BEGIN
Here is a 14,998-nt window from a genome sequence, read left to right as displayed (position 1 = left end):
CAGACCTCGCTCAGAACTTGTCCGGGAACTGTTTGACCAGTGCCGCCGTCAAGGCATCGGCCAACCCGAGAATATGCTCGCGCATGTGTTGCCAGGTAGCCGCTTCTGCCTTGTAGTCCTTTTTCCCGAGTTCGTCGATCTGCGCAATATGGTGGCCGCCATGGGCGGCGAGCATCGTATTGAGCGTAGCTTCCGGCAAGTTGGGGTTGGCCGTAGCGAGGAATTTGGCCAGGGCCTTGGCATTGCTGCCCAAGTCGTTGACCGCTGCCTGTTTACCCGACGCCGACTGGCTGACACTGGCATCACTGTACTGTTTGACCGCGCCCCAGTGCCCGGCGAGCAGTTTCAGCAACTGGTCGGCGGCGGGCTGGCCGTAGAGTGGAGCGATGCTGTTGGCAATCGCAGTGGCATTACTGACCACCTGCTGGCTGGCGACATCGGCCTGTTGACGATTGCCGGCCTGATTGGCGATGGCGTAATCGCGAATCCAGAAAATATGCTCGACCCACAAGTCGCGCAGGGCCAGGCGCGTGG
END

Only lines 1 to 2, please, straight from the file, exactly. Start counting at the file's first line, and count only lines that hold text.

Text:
Here is a 14,998-nt window from a genome sequence, read left to right as displayed (position 1 = left end):
CAGACCTCGCTCAGAACTTGTCCGGGAACTGTTTGACCAGTGCCGCCGTCAAGGCATCGGCCAACCCGAGAATATGCTCGCGCATGTGTTGCCAGGTAGCCGCTTCTGCCTTGTAGTCCTTTTTCCCGAGTTCGTCGATCTGCGCAATATGGTGGCCGCCATGGGCGGCGAGCATCGTATTGAGCGTAGCTTCCGGCAAGTTGGGGTTGGCCGTAGCGAGGAATTTGGCCAGGGCCTTGGCATTGCTGCCCAAGTCGTTGACCGCTGCCTGTTTACCCGACGCCGACTGGCTGACACTGGCATCACTGTACTGTTTGACCGCGCCCCAGTGCCCGGCGAGCAGTTTCAGCAACTGGTCGGCGGCGGGCTGGCCGTAGAGTGGAGCGATGCTGTTGGCAATCGCAGTGGCATTACTGACCACCTGCTGGCTGGCGACATCGGCCTGTTGACGATTGCCGGCCTGATTGGCGATGGCGTAATCGCGAATCCAGAAAATATGCTCGACCCACAAGTCGCGCAGGGCCAGGCGCGTGG